Citizenship Educational Longitudinal Study 6th report 2008
Citizenship Educational Longitudinal Study 6th report 2008


Research Report, October 2008

Available from the DfE web site

The 6th Annual Report of the Citizenship Education Longitudinal Study (CELS) was published on 25 September 2008 by the Department for Children, Schools and Families (DCSF). This report presents the latest findings of a longitudinal study being conducted by NFER into the long-term and short-term effects of citizenship education on students and schools. The Study began in 2001 and is following the first cohort of students to have statutory citizenship education in secondary schools in England. It will end in 2009/2010, when this first cohort will have completed their education and made the transition to becoming adult citizens.

The 6th Annual Report focuses on young people's civic participation in and outside of school, and draws primarily on a longitudinal survey of Year 11 students (age 15 to 16) that was conducted in 75 schools in 2006-2007.

Over 11,000 students completed the latest questionnaire, which is the third CELS survey that this cohort has participated in. The report also highlights any preliminary changes and trends that may have emerged since the first and second surveys were undertaken in Year 7 and Year 9. The report also presents some preliminary findings from the longitudinal survey of teachers and school leaders from these 75 schools.

Key Findings:

This report focuses on the findings from a survey of students from the longitudinal sample that was conducted in 2007, when the students were in year 11. Key findings from this report were that young people in England today ....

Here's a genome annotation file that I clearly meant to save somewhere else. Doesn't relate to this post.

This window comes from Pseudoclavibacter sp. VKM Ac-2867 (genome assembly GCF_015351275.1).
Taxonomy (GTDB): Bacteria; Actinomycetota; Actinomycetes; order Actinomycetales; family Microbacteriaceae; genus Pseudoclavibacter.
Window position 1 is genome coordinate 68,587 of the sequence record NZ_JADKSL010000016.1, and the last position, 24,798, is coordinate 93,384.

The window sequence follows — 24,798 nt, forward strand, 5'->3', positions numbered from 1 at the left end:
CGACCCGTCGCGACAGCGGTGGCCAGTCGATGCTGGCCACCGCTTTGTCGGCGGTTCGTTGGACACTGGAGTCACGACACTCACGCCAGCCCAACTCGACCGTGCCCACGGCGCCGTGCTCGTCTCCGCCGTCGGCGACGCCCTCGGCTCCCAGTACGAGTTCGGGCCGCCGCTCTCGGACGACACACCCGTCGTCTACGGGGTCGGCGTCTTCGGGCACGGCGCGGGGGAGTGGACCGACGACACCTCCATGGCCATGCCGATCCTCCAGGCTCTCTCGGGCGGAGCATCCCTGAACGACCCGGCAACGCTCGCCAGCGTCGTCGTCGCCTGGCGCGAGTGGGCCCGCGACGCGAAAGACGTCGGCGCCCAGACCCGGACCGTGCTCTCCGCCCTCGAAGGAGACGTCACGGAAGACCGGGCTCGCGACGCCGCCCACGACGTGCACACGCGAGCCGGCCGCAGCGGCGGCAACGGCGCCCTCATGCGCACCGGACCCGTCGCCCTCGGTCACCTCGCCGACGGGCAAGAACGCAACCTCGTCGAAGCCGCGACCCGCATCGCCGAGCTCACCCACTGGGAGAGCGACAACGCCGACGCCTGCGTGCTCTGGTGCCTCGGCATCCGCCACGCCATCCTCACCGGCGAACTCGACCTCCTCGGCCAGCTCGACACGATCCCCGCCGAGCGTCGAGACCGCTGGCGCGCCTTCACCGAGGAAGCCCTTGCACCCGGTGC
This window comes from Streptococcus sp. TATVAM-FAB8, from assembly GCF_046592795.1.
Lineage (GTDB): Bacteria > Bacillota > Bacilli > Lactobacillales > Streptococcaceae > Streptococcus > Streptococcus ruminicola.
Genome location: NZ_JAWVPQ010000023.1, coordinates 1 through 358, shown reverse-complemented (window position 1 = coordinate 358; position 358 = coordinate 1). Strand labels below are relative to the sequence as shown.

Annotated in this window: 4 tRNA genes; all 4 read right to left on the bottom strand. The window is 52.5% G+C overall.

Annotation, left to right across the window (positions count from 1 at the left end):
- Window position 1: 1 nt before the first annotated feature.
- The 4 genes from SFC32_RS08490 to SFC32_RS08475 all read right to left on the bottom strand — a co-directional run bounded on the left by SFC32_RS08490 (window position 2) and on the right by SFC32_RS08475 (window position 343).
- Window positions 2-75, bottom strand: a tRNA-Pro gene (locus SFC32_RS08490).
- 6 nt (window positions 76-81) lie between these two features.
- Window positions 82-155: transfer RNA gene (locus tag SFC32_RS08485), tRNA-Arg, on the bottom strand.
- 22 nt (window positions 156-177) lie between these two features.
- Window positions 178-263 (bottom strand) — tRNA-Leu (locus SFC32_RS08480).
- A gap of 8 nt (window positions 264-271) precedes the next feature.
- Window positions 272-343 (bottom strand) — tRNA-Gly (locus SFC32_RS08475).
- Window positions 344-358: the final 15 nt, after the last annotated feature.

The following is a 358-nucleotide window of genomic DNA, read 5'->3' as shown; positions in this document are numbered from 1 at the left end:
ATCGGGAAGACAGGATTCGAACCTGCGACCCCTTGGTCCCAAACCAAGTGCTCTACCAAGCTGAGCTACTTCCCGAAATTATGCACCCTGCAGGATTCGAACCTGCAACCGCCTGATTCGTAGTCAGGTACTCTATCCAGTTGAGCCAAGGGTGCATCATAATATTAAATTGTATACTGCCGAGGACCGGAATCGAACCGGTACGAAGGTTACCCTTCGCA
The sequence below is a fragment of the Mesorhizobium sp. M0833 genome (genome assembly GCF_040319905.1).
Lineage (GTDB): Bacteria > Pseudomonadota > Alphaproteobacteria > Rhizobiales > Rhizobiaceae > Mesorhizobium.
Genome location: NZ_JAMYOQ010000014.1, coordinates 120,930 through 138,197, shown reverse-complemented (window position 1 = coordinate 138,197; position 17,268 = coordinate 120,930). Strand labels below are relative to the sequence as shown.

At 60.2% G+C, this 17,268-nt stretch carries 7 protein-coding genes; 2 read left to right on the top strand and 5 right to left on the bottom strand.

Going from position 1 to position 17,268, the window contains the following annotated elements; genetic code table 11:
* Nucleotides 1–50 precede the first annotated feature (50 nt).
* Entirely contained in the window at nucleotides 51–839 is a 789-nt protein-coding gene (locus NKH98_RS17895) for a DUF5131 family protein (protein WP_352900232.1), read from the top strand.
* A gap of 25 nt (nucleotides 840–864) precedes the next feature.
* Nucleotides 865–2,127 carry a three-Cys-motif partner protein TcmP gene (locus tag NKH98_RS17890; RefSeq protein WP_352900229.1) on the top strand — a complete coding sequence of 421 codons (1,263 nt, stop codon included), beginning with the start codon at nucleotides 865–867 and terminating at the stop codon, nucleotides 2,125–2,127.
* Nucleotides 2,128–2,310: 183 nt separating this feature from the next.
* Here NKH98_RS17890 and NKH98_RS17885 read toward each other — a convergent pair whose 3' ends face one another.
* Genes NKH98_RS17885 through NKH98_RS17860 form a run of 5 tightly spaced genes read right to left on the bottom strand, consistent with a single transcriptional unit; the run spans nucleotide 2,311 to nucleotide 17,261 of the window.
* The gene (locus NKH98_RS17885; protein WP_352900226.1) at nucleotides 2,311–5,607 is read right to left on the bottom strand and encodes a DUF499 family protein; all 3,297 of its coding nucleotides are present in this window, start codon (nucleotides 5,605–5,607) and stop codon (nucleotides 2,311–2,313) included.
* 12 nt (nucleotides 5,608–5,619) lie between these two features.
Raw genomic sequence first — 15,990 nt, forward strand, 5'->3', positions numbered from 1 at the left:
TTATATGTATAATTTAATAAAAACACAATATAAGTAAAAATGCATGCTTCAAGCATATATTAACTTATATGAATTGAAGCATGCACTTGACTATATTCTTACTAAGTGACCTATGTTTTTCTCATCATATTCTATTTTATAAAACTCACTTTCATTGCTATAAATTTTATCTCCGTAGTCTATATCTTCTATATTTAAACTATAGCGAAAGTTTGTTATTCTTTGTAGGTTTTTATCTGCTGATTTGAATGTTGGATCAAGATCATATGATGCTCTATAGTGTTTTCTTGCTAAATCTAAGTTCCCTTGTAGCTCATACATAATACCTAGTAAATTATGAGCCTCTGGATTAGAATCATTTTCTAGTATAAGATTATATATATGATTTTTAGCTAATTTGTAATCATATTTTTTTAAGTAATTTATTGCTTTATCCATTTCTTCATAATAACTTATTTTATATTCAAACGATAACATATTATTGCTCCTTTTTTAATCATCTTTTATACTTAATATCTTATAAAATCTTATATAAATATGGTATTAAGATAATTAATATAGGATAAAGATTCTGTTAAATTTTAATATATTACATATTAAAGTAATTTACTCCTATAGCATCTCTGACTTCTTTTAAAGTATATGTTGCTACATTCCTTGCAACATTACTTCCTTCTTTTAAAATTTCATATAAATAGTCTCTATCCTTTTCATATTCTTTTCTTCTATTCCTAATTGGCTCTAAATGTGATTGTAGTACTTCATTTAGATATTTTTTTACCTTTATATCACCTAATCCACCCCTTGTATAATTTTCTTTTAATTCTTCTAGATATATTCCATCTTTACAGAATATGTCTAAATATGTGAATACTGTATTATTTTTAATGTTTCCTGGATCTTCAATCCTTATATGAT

• Are interested in politics and poltical issues...
    ... but are not very interested in joining a political party or getting involved in local politics.
  • Like the idea of voting....
    ...but may not vote in elections. Only around 50% of Year 11 students say that they will vote in elections when they turn 18.
  • Have more trust in their friends, teachers and the police...
    ... than in politicians or political institutions.
  • Have clear ideas about what is right and what is wrong, and strongly believe that there are some rules that should not be broken.
  • But if they see something wrong, they are not likely to protest in a public forum...
    ...only 25% said that they would take part in non-violent protest, or contact a newspaper, a radio or TV show.
  • Are very attached to their school and their local communities...
    ...but don't feel part as much a part of a British or European community.
  • Feel that their school gives them a chance to discuss important issues, but less so than in previous years...
    ...although their teachers think that they have just as many opportunities to participate!

Further Information:
Format: Paperback, 134pp, ISBN: 9781847752383
Sponsor(s): DCSF

How to cite this publication:

Benton,T., Cleaver, E., Featherstone, G., Kerr, D., Lopes, J. and Whitby, K. (2008) Citizenship Education Longitudinal Study (CELS): Sixth Annual Report. Young People's Civic Participation In and Beyond School: Attitudes, Intentions and Influences (DCSF Research Report 052). London: DCSF.